P.s. A little note about the crumble topping: since these fly out of the pan pretty fast, I actually double the recipe for the crumble and reserve half for the next batch. The crumble is the only “pastry” like part so that makes the next crumble a no-brainer to whip up even on short notice, as long as you got some fresh fruit around!

Rhubarb and Beyond

Rhubarb, originally uploaded by Ayala Moriel.

I admit: I was always a bit skeptical about rhubarb. The stalks look like nothing more than overgrown Swiss chard stalks, and when cooked I was never overwhelmed by the flavour OR texture. It always seemed more of a kind of a filler for strawberry baked goods than an entity of its own.

But three weeks ago, I found rhubarb at the West End Farmer’s Market that was so plump, red and thick that I overcame my prejudices and got 4 stalks, along with a basket of strawberries, all from the same farmers. I looked up a few recipes but it wasn’t until the morning of the following Saturday that I actually did anything with them (summer berry & rhurabr crumble, recipe will appear here soon).

When I set to slice the ruby-coloured stalks, I expected nothing besides a 2 minute long kitchen chore. Nothing could have prepared me for what I was about to experience. As the knife’s blade cut through those stems, a fragrance was released – so peculiar, and strange yet appealing – that my jaw dropped right to the kitchen floor. It smelled like crisp grass, unripe berries or fruit and ozone. The latter element is what makes it every so slightly repulsive and ever so much more interesting and not at all like its earthly Swiss chard friends.

I baked my crumble, and although I enjoyed it quite a bit, there was very little of the fresh rhubarb aroma left after the baking. So I thought – why not leave rhubarb in the raw and eat it this way?

My research for raw rhubarb recipes did not lead to much, except for a little vague recipe for a “fresh rhubarb compote” that the author had at Rendevouz.

One word of caution about rhubarb in general though, is that you must remove all leafy parts, as these are toxic (regardless of cooked or raw). The stalks are not toxic when raw, but most people do not appreciate the distinctive flavour and aroma of this peculiar vegetable and add plenty of sugar and cook it to death. I think that raw rhubarb feels like eating a modern perfume, only better because there are no synthetics involved.

Below is how I made it, two days ago. It finally was ready today and I had it for desserts and enjoyed every crispy, crunchy bite of the fragrant and tart rhubarb. And another good part is the bejeweled appearance of this salad - with ruby-like cranberries and citrine slices of apricot.

Rhubarb Salad, originally uploaded by Ayala Moriel.

First of all, be sure to select the freshest, most plump and brightly red rhubarb stalks for this recipe. This is important for both the flavour and the texture, as this rhubarb will not be undergoing any cooking whatsoever. The following recipe will make 4 people curiously satisfied.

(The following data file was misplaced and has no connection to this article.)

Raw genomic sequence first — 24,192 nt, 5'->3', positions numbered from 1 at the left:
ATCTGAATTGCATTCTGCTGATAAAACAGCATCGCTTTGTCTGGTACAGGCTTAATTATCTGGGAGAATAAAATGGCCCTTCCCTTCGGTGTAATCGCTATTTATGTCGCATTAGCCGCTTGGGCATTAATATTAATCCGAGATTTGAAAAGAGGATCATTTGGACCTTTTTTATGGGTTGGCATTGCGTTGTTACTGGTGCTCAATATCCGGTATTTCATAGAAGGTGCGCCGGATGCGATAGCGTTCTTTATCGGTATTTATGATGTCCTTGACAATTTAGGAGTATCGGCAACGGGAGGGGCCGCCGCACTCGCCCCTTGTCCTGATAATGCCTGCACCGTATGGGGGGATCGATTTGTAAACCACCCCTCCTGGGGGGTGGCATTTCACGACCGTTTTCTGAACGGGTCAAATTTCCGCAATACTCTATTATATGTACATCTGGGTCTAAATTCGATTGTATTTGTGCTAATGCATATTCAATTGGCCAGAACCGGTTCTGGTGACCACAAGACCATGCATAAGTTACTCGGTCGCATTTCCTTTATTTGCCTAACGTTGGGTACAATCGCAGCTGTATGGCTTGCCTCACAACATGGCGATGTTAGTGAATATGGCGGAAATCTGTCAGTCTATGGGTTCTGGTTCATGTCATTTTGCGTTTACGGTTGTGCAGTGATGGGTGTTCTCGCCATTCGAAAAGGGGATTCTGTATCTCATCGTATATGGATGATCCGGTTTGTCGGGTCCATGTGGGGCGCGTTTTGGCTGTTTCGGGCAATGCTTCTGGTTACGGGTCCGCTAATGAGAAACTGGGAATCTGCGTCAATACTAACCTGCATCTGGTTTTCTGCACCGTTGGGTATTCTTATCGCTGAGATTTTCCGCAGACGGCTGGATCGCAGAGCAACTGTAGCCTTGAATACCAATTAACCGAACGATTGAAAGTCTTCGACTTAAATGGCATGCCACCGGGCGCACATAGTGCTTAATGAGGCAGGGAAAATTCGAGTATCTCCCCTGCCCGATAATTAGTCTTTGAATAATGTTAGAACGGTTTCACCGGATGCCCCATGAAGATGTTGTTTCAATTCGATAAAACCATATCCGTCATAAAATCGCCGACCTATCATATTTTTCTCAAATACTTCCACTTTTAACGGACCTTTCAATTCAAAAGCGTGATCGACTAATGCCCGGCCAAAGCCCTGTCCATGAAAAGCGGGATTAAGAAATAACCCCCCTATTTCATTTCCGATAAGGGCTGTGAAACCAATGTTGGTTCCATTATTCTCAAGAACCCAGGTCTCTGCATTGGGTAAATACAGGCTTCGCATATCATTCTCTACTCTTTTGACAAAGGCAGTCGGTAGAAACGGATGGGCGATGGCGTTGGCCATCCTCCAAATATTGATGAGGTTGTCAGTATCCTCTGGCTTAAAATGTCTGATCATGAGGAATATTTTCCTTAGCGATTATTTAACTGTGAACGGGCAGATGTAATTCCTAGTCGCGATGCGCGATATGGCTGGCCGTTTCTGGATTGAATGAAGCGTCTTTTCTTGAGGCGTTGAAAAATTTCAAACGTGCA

2 Fresh Rhubarb Stalks, thinly slices
6 Dried Apricots, sliced
2 Tbs. Dried Cranberries
2 Tbs. Honey
2 Tbs. Cointreau or Grand Marnier liquor
1 Tbs. Gin
1 tsp. fresh rosemary leaves

Rinse the stalks and scrape any unsightly browned bruises they may have.
Slice very thinly.
Add cranberries, sliced dried apricots, the honey and liquors. Sprinkle rosemary leaves all over the rhubarb and fruit. Seal in an airtight container and marinate in the fridge for 2 days. Be sure to shake and container twice a day for the flavours and juices to thoroughly flavour the entire salad.

Serve chilled, on its own or with a dollop of Crème Fraiche on the top.

Hibiscus Rhubarb Iced Tea

P1070149, originally uploaded by Ayala Moriel.

Late discoverer of rhubarb, I'm having a blast this summer playing with the possibilities that this tart red stalk has to offer.
After pondering the possibilities of a rhubonade - a tangy refreshing infusion a-la-lemonade, I set on using freshly sliced rhubarb to a summery iced tea - rather than cooking them up with sugar and strawberries (as I've seen in some recipes).

Hibiscus flowers create a deep red infusion when steeped in boiling water. They usually form the base (along with rosehips) for fruity-flavoured tisanes. On its own, hibiscus tea is very popular in Egypt as well as South America. While it can be served warm, it has a far more appealing character when chilled, making it a wonderful, refreshing summer drink. I added a tad of honey to balance the tartness, and also the goji berries contribute their own flavour and sweetness, yet without being toothachingly sweet.

1.5 L fresh water
30 gr dried hibiscus flowers
2 Tbs. honey
2 Tbs. dried goji berries
1 stalk of fresh rhubarb

Place hibiscus flowers in a medium saucepan and cover with water. Bring the water to a boil, and simmer for about 5 minutes. Add goji berries and honey, and transfer to a pitcher. Bring down to room temperature. Slice the rhubarb thinly, and add to water. Refrigerate overnight and serve either strained or with a couple of rhubarb slices and some goji berries in each glass.

Rhubarb Hibiscus Iced Tea, originally uploaded by Ayala Moriel.